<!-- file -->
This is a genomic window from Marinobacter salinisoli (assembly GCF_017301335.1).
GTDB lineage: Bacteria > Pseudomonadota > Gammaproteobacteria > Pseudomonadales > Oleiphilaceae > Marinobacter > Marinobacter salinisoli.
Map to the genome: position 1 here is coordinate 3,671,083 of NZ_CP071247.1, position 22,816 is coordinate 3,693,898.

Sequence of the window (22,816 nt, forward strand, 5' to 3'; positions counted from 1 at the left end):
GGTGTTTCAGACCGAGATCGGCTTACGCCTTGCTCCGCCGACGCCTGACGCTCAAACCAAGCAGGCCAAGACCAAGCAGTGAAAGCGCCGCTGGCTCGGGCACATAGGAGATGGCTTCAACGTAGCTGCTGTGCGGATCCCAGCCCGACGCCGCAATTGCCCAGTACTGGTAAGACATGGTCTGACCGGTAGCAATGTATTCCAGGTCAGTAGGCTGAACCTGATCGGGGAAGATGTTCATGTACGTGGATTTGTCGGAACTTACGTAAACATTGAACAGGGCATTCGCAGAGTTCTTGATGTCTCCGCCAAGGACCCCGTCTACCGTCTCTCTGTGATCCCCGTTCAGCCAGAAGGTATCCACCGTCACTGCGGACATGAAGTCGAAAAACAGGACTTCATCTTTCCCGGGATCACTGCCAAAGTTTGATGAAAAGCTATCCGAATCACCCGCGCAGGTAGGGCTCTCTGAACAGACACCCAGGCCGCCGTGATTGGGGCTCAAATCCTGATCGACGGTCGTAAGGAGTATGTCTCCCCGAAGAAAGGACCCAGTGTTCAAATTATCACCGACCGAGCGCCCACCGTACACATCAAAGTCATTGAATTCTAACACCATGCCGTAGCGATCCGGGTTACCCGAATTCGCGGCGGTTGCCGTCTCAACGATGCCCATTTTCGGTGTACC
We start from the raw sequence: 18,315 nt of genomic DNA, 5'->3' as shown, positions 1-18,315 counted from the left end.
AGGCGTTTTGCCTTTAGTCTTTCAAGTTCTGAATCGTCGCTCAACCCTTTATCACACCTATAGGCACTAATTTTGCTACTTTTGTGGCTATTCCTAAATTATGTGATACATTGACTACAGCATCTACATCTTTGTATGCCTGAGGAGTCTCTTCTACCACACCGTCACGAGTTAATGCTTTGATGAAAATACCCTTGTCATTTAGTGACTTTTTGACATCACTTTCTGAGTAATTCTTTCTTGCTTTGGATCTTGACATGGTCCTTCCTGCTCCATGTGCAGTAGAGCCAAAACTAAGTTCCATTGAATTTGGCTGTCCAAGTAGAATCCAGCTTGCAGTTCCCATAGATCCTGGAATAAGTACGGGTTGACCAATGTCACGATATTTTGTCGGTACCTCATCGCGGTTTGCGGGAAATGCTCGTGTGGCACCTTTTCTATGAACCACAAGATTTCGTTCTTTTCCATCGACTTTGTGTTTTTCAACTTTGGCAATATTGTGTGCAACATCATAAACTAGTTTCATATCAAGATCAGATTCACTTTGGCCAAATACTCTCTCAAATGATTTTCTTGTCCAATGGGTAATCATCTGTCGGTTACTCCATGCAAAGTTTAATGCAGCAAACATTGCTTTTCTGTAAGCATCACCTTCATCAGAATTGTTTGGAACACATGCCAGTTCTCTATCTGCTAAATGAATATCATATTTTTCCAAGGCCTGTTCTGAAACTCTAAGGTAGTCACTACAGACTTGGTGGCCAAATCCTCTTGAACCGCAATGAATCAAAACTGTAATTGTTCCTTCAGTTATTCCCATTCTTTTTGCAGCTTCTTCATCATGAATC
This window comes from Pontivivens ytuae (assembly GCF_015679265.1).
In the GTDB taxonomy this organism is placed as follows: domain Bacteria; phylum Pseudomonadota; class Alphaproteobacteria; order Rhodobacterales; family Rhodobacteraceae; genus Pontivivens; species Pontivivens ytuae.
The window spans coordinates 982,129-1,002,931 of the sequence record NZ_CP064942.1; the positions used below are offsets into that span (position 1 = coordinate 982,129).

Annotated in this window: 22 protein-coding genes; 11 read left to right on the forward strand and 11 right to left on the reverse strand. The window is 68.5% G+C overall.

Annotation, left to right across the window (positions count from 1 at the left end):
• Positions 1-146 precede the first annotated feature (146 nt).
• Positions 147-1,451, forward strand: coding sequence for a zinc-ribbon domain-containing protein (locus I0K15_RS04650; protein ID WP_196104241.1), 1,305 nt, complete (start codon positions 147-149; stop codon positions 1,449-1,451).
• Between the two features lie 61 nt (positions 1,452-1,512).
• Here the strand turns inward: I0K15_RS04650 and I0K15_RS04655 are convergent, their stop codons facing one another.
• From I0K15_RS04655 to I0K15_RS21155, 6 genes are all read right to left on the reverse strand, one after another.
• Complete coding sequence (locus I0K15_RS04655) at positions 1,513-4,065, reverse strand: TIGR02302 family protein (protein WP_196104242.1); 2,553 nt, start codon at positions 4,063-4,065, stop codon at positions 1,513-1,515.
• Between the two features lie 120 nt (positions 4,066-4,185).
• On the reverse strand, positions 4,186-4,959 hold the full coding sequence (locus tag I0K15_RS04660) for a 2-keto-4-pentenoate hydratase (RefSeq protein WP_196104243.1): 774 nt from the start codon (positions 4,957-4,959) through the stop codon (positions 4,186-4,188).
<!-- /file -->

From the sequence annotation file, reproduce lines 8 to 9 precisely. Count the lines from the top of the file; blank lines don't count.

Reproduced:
This window comes from Pontivivens ytuae (assembly GCF_015679265.1).
In the GTDB taxonomy this organism is placed as follows: domain Bacteria; phylum Pseudomonadota; class Alphaproteobacteria; order Rhodobacterales; family Rhodobacteraceae; genus Pontivivens; species Pontivivens ytuae.